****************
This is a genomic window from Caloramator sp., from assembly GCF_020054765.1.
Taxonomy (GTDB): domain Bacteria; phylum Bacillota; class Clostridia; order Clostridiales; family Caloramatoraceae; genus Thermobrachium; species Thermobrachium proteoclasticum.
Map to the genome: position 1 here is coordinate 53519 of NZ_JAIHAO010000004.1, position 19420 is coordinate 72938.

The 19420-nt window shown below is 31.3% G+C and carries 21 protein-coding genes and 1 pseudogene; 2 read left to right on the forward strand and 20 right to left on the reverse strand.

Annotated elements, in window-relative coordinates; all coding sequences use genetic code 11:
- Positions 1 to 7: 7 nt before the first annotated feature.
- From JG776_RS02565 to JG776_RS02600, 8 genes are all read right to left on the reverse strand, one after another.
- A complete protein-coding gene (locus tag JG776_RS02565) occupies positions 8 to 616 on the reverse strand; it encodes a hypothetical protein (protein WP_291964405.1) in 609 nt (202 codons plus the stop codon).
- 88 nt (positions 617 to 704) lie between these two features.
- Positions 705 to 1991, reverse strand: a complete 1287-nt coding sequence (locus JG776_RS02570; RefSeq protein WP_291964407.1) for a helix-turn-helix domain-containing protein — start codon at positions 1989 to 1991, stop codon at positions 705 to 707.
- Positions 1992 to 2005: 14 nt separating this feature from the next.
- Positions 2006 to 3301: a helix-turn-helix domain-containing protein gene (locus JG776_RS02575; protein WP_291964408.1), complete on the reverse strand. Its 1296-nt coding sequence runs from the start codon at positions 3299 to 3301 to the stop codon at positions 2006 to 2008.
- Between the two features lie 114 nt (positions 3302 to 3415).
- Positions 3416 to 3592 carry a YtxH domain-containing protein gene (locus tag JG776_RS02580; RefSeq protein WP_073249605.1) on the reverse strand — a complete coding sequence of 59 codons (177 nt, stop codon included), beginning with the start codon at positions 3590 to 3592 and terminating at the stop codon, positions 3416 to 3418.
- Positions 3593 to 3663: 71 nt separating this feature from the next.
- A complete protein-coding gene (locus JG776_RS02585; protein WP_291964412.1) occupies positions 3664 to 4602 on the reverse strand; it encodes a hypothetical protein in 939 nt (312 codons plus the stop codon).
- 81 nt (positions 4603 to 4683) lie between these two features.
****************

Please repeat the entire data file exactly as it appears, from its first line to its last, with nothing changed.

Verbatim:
This is a genomic window from Caloramator sp., from assembly GCF_020054765.1.
Taxonomy (GTDB): domain Bacteria; phylum Bacillota; class Clostridia; order Clostridiales; family Caloramatoraceae; genus Thermobrachium; species Thermobrachium proteoclasticum.
Map to the genome: position 1 here is coordinate 53519 of NZ_JAIHAO010000004.1, position 19420 is coordinate 72938.

The 19420-nt window shown below is 31.3% G+C and carries 21 protein-coding genes and 1 pseudogene; 2 read left to right on the forward strand and 20 right to left on the reverse strand.

Annotated elements, in window-relative coordinates; all coding sequences use genetic code 11:
- Positions 1 to 7: 7 nt before the first annotated feature.
- From JG776_RS02565 to JG776_RS02600, 8 genes are all read right to left on the reverse strand, one after another.
- A complete protein-coding gene (locus tag JG776_RS02565) occupies positions 8 to 616 on the reverse strand; it encodes a hypothetical protein (protein WP_291964405.1) in 609 nt (202 codons plus the stop codon).
- 88 nt (positions 617 to 704) lie between these two features.
- Positions 705 to 1991, reverse strand: a complete 1287-nt coding sequence (locus JG776_RS02570; RefSeq protein WP_291964407.1) for a helix-turn-helix domain-containing protein — start codon at positions 1989 to 1991, stop codon at positions 705 to 707.
- Positions 1992 to 2005: 14 nt separating this feature from the next.
- Positions 2006 to 3301: a helix-turn-helix domain-containing protein gene (locus JG776_RS02575; protein WP_291964408.1), complete on the reverse strand. Its 1296-nt coding sequence runs from the start codon at positions 3299 to 3301 to the stop codon at positions 2006 to 2008.
- Between the two features lie 114 nt (positions 3302 to 3415).
- Positions 3416 to 3592 carry a YtxH domain-containing protein gene (locus tag JG776_RS02580; RefSeq protein WP_073249605.1) on the reverse strand — a complete coding sequence of 59 codons (177 nt, stop codon included), beginning with the start codon at positions 3590 to 3592 and terminating at the stop codon, positions 3416 to 3418.
- Positions 3593 to 3663: 71 nt separating this feature from the next.
- A complete protein-coding gene (locus JG776_RS02585; protein WP_291964412.1) occupies positions 3664 to 4602 on the reverse strand; it encodes a hypothetical protein in 939 nt (312 codons plus the stop codon).
- 81 nt (positions 4603 to 4683) lie between these two features.